‘We need targeted disruptive developments’ – UP engineering prof on the upside of 4IR technology

Posted on April 21, 2021

Innovations and evolutionary developments have been part of humanity since the dawn of time. In most cases, these developments occurred over many years; and in a typically evolutionary manner, those affected by the changes gradually adapted to the new normal and mostly did not realise the implications of the developments on their lives on a daily scale, except when they reflected on history. Most of these sorts of changes have been beneficial to the development of humankind and, over the long run, welcomed and celebrated. These include developments such as the discovery of how to control fire and the beneficial use of the wheel.

Over the past few decades, innovative developments have often been termed “disruptive”. The term was coined in 1995 by American economist Clayton M Christensen and first seen in the Harvard Business Review article Disruptive Technologies: Catching the Wave. Disruptions are generally defined as developments that significantly alter the way that consumers, markets or industry operate, with mostly superior attributes to that which is disrupted. 

It appears that the major difference between traditional innovative and evolutionary developments and disruptive developments is mostly related to the time-scale in which they occur. Ride-hailing, for instance, started around 2009 and within a decade became the norm for small-number public transportation; digital photography took hold in 1988 with the Fujix DS-1P, moving from 400 kilo pixels to 50 million pixels within a mere three decades. Compared to ride-hailing and digital photography, the wheel has been used by humans for about 550 decades and fire for around 150 000 decades.

When considering the implications of disruptive, innovative and evolutionary engineering developments on one’s daily life, it is important to appreciate the process and reasons for these changes. Engineers typically aim to serve the general population through improving living conditions, processes and experiences, such as through infrastructure provision, transportation, education and entertainment. The outcome of these developments affect how we do our jobs, conduct business, learn and teach, travel, eat and relax among others.

Many discussions around the world about the potential effects of disruptive and evolutionary events focus on how our lives will be negatively affected, centring mainly on the loss of jobs and work opportunities, privacy and freedom, and so forth. These feelings of loss affect most people on a personal level, as that which they view as an emotional investment (the way things work) is lost, which could lead to different types of psychological responses. Disruptive and evolutionary developments do, therefore, affect people on a physical level (type of transportation options available/type of jobs available) and emotional level (not the way that things were).

To maintain balance and stability around our experiences of these disruptions, it is important to recognise that the core of most activities remain the same. People take photos to capture a memory and, depending on the technology at the time, store it on film or digitally. They might also enjoy music that was created by an artist that could be human or a form of AI; this music might also be live, virtual, on cassette, CD, vinyl or MP3. Furthermore, people may travel between destinations using their feet, animals, alternative-powered vehicles or ride-hailing; or gain new knowledge through stories told by ancestors or exposure to augmented reality experiences. In all these instances, the core of these activities – be it capturing a memory, enjoying music or travelling – remains the same.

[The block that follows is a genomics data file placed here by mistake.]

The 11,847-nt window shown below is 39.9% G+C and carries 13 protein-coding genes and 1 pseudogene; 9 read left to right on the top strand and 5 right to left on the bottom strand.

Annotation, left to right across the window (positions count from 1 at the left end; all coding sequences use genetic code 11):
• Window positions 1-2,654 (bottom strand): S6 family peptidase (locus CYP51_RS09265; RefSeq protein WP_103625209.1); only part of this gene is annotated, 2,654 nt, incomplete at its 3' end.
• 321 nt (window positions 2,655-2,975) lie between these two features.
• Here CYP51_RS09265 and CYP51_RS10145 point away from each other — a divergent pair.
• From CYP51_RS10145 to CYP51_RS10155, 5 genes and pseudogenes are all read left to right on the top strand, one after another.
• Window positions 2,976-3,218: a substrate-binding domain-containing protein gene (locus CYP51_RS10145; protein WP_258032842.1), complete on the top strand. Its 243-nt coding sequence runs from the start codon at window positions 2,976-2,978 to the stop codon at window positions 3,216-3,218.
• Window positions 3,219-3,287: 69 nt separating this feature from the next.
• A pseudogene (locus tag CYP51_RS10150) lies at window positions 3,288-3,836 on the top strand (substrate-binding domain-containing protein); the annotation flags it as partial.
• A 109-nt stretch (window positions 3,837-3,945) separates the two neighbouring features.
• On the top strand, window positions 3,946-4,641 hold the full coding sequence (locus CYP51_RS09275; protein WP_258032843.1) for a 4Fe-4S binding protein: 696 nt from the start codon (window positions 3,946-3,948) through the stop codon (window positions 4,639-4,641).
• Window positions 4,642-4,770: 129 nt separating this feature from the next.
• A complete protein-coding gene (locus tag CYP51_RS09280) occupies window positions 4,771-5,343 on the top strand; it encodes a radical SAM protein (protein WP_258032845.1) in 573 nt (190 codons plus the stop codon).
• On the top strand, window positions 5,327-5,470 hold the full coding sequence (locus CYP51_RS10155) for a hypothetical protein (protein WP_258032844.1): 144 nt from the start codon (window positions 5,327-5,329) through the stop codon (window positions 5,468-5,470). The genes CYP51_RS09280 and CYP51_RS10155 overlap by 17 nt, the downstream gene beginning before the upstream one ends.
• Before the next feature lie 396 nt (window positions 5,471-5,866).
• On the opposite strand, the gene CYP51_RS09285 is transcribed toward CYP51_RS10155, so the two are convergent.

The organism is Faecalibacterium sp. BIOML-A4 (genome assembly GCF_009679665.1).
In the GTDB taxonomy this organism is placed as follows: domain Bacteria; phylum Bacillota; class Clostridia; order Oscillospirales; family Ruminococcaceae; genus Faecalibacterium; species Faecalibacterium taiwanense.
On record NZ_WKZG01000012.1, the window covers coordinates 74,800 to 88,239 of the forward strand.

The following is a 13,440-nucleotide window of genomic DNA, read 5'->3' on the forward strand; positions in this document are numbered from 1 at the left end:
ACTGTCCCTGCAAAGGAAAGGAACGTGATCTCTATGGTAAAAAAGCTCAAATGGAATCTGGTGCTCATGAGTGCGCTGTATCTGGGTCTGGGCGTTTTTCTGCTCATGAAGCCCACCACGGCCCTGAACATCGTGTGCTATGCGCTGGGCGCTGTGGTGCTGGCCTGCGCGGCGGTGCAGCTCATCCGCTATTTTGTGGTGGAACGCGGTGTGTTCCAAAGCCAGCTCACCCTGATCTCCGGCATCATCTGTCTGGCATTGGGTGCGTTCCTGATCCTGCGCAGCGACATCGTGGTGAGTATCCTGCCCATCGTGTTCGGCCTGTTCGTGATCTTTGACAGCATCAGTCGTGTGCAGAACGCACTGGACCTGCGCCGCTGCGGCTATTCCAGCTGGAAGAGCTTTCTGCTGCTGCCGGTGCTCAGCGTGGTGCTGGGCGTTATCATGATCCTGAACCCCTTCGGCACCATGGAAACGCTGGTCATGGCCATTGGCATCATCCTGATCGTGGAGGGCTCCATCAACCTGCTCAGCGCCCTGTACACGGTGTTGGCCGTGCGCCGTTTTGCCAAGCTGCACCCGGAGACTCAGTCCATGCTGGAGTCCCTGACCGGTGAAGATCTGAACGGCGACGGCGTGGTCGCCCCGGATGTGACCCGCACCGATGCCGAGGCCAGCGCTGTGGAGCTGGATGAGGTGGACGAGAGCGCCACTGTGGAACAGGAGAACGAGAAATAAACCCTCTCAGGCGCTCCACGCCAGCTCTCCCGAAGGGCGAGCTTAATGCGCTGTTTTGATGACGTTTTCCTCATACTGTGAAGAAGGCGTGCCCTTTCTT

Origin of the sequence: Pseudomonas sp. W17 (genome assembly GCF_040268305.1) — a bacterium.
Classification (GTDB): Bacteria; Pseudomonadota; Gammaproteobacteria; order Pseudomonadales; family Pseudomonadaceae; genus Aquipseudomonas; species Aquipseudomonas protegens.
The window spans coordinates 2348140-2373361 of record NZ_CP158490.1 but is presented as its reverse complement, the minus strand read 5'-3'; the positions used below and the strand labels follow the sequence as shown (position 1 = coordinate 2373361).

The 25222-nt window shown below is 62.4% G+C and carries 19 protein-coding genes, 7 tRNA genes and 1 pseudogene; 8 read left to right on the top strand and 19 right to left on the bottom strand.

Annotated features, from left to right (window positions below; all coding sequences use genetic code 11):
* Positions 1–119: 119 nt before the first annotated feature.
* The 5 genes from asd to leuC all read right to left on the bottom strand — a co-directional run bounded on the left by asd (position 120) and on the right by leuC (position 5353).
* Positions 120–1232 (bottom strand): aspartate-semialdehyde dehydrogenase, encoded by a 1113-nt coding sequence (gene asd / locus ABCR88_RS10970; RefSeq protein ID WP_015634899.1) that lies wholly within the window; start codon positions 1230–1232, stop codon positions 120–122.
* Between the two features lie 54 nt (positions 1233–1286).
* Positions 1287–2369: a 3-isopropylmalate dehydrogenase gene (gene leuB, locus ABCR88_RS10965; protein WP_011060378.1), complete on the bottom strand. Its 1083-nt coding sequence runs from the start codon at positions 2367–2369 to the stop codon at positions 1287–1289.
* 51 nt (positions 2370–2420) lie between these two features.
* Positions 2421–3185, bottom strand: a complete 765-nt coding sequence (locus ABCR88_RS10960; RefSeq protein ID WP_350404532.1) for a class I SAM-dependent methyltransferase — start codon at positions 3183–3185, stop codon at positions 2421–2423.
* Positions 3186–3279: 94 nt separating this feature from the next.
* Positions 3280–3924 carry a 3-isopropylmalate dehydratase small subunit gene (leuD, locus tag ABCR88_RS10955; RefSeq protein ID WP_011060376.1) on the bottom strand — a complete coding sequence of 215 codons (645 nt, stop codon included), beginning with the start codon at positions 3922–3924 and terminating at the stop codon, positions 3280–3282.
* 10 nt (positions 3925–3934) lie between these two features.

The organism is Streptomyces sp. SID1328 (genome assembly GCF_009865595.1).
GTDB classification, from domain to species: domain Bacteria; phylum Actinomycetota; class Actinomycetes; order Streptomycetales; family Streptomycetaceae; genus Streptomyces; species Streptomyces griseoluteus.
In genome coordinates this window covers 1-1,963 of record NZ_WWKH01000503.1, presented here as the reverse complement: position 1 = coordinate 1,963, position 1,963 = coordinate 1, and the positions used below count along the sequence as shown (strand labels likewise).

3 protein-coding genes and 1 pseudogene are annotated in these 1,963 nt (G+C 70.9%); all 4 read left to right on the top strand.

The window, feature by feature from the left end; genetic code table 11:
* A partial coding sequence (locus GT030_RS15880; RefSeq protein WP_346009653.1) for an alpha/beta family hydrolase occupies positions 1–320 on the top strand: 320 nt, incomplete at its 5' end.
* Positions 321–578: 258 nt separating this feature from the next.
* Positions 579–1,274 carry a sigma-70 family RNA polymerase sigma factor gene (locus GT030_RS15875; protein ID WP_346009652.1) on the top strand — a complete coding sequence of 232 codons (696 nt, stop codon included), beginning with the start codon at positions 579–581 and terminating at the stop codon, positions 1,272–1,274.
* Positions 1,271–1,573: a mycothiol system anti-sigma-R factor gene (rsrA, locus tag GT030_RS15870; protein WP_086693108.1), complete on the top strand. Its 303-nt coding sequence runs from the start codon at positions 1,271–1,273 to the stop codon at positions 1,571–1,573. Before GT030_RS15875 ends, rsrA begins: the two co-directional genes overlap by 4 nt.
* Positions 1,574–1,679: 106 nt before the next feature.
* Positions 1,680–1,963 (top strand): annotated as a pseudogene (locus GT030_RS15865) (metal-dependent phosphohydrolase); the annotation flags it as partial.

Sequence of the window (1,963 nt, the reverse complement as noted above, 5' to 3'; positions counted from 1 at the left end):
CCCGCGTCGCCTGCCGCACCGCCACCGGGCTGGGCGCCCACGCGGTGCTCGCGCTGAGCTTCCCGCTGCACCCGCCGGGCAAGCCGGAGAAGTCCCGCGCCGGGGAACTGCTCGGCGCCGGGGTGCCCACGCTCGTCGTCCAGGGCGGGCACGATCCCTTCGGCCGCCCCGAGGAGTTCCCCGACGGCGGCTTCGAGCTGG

Therefore, in an attempt to continuously reflect on the implications of disruptive, innovative and evolutionary engineering developments on one’s daily life, we need to question our behaviour as disruptors/innovators or “disruptees” (those affected by disruption). These include (sometimes rhetorical) questions such as: what is the core activity of the disruptive technology; does the disruption improve quality of life and life experiences; is the disruption exploitative; which opportunities have been lost; how should activities be adapted to recognise and benefit from the disruption?

In the same way that fire and wheels have destroyed lives in history, they also brought about major gains in the development of humankind. Similarly, the automation of mundane processes and datafication (transformation to digital format) can lead to job and privacy losses, but they will also have benefits, such as an increased focus on more meaningful employment and the early detection of potentially deadly diseases and conditions.

A potentially appropriate reaction to the disruptive nature of our 21st-century existence is to engage in and focus on those human capacities that cannot be (easily) disrupted, such as the equilibrium in our work/life experiences, emotional and physical well-being, and the continued search for an enhanced future for all humanity. 

In a world with 7.9 billion humans, where for every 100 people, almost nine are going to bed hungry at night, eight are unemployed, about 10 adults are illiterate and 26 are affected by fragility, conflict or violence, we need targeted disruption from our current existence and way of living to ensure meaningful lives for all people.

Prof Steyn will be moderating a virtual chat titled ‘4IR: Bracing for (and thriving in the midst of) disruption and innovation’ as part of UP’s LeadUP series of online panel discussions. Follow this link to view the event: http://universityofpretoria.tv/LeadUP/


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